Saturday, October 22, 2005

HIGH FRY


This post was originally going to be about the frustrations of finding enjoyable essays to read, but before I move on to that topic I want to put in a good word about local restaurant critic Rob Walsh.

Rob writes for the weekly Houston Press, and is always a fun read. Now, on the face of it, reading restaurant reviews may not strike you as particularly entertaining reading; I don't seek them out. And because I almost never eat out, the information they impart is hardly useful to me. Dining out is more the habit of the childless upper-middle class who want to see and be seen in the city's socialite circles and those not inclined to cook.

But Walsh's style and content is such a pleasure to read that with his first-hand experience and turn-of-phrase, he renders words into something like h'orderves, bite-size morsels of witty and tasty consumption. And even though he writes about restaurant food, he reminds me that no matter what I'm eating it should taste good--not simply be momentary filler to stave off a base biological impulse.

I'm reminded here of a roommate I had the displeasure of living with some years ago in Austin. I'll call him Fry Boy, to avoid any hint of libel. Now Fry Boy was a rich kid who rarely held gainful employment, preferring to live off his mother's fortune, play his electric guitar loudly in his bedroom, and stay high as a kite all day. When it came time to eat, he usually opted for the colon cork of burger and fries. But often, when the trust fund check was yet to arrive and he had already spent the month's monies on beer, burgers and pot, he was forced to improvise in the kitchen. He was a tall, big-boned lad who required above-average caloric intake.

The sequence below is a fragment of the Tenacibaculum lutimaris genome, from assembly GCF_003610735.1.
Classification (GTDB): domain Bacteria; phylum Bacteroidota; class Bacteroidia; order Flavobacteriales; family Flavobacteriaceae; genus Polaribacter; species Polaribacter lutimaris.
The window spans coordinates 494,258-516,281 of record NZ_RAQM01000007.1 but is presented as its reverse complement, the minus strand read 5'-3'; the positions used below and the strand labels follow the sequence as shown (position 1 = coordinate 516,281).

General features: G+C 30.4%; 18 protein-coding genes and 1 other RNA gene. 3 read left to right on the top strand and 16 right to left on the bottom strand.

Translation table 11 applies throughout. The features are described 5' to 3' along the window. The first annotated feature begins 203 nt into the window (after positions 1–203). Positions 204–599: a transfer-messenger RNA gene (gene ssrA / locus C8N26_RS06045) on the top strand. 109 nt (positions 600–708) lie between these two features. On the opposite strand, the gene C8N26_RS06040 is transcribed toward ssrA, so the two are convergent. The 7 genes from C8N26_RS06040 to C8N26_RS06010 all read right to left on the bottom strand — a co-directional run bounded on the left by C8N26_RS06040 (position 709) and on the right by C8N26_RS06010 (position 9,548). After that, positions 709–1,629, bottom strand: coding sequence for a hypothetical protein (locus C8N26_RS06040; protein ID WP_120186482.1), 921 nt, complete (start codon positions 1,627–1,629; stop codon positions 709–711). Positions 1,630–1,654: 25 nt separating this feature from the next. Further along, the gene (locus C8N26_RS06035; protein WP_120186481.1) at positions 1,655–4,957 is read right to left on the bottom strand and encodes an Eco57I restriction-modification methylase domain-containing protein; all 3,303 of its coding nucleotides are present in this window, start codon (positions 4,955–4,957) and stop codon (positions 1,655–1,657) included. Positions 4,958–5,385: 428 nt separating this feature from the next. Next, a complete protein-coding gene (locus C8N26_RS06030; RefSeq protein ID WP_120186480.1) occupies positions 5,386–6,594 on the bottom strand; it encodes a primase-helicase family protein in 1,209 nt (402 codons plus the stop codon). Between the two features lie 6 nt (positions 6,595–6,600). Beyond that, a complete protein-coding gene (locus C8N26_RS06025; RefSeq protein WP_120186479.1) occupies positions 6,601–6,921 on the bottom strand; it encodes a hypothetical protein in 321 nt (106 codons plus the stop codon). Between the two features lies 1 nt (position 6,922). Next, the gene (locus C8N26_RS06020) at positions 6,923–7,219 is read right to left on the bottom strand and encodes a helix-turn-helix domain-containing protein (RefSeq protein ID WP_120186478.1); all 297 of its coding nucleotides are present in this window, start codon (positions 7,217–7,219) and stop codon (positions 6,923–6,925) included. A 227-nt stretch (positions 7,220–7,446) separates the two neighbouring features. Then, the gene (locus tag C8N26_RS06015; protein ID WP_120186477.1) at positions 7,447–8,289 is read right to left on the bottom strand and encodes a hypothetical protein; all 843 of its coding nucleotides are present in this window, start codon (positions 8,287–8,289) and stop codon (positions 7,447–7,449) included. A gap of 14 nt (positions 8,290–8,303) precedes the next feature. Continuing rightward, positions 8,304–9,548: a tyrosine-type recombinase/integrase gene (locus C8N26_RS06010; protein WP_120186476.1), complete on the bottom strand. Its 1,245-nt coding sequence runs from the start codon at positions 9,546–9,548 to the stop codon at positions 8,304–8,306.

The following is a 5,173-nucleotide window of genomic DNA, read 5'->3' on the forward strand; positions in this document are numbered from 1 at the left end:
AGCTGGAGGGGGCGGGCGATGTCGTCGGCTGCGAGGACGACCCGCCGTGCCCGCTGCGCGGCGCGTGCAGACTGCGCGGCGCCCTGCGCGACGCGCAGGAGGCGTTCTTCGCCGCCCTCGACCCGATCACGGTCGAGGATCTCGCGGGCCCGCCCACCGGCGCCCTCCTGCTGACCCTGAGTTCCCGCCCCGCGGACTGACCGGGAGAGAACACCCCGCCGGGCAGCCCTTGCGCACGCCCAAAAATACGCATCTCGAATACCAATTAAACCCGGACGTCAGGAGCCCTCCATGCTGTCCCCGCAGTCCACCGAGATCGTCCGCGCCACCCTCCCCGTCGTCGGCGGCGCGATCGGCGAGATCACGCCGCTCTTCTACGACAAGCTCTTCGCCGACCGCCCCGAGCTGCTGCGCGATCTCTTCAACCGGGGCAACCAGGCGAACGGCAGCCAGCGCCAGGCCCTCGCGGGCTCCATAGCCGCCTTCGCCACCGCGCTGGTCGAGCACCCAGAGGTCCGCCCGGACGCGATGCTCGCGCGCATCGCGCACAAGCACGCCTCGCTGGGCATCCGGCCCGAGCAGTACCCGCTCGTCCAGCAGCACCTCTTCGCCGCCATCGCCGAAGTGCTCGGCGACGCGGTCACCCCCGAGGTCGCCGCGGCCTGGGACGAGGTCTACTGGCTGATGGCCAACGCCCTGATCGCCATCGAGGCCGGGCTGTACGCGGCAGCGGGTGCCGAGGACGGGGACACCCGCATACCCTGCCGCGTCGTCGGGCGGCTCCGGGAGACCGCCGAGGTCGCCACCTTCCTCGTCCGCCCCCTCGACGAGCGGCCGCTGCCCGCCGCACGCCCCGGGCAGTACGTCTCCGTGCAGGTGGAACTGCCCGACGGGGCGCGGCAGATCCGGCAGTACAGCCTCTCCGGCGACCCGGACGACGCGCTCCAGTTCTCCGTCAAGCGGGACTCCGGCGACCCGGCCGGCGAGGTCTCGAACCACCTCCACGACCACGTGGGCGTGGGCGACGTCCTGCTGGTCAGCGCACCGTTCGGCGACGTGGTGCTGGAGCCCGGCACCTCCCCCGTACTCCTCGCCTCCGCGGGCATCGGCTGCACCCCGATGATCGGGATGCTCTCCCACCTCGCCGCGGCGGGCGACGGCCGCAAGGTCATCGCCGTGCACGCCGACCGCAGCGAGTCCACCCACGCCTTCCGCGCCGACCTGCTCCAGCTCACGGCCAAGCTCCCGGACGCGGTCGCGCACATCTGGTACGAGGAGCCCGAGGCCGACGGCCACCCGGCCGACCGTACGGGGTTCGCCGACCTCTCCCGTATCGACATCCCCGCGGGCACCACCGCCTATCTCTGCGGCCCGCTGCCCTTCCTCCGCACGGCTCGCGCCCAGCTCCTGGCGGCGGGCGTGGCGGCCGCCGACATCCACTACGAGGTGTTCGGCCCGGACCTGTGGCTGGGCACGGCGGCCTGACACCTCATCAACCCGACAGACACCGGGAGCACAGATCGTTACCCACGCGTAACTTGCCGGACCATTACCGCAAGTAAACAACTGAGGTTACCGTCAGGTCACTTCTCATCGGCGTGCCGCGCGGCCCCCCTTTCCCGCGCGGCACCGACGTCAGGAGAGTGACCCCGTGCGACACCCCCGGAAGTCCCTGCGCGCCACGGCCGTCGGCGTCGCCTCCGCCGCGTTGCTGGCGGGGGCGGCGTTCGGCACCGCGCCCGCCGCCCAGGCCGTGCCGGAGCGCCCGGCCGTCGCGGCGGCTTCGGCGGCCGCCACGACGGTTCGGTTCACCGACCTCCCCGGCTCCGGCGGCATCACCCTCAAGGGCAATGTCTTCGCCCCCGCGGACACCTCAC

Spaghetti was one of his 'specialties', the preparation of which goes like this: boil water in a medium-sized sauce pan, preferrably an old, not-so-clean piece of Revereware missing the Bakelite handle and coated on the inside with water-spotted lime residue. In the boiling water drop a bundle of the cheapest spaghetti, snapped in half so as to fit completely in the pan. While the pasta boils down to a sticky mass, place an empty frying pan--yet another piece of weathered Revereware--on a high-flaming burner. When the frying pan's copper bottom begins to glow faintly orange, pour in half a bottle of Hunt's Ketchup. For a slightly thinner 'sauce' add water as needed. You'll want this pasty concoction to sizzle and spit all over the stove, evidently a sign that the necessary fission of tomato molecules is taking place. Now drain off the excess water from the pasta, then dump it into the frying pan with the special sauce. Stir the molten mass around for about one minute. Remove from stove and plop it on a cold plate. Best served while standing and shoveled into the mouth in four to five large bites. Bon appetite.

It's only fitting that Fry Boy had and proudly displayed a plastic 12-inch replica of Kip's Big Boy, complete with pompidou hair and that recognizable tray hoisted overhead, reaching not for the stars but...what else, a greasy cheeseburger. Icon of days-gone-by.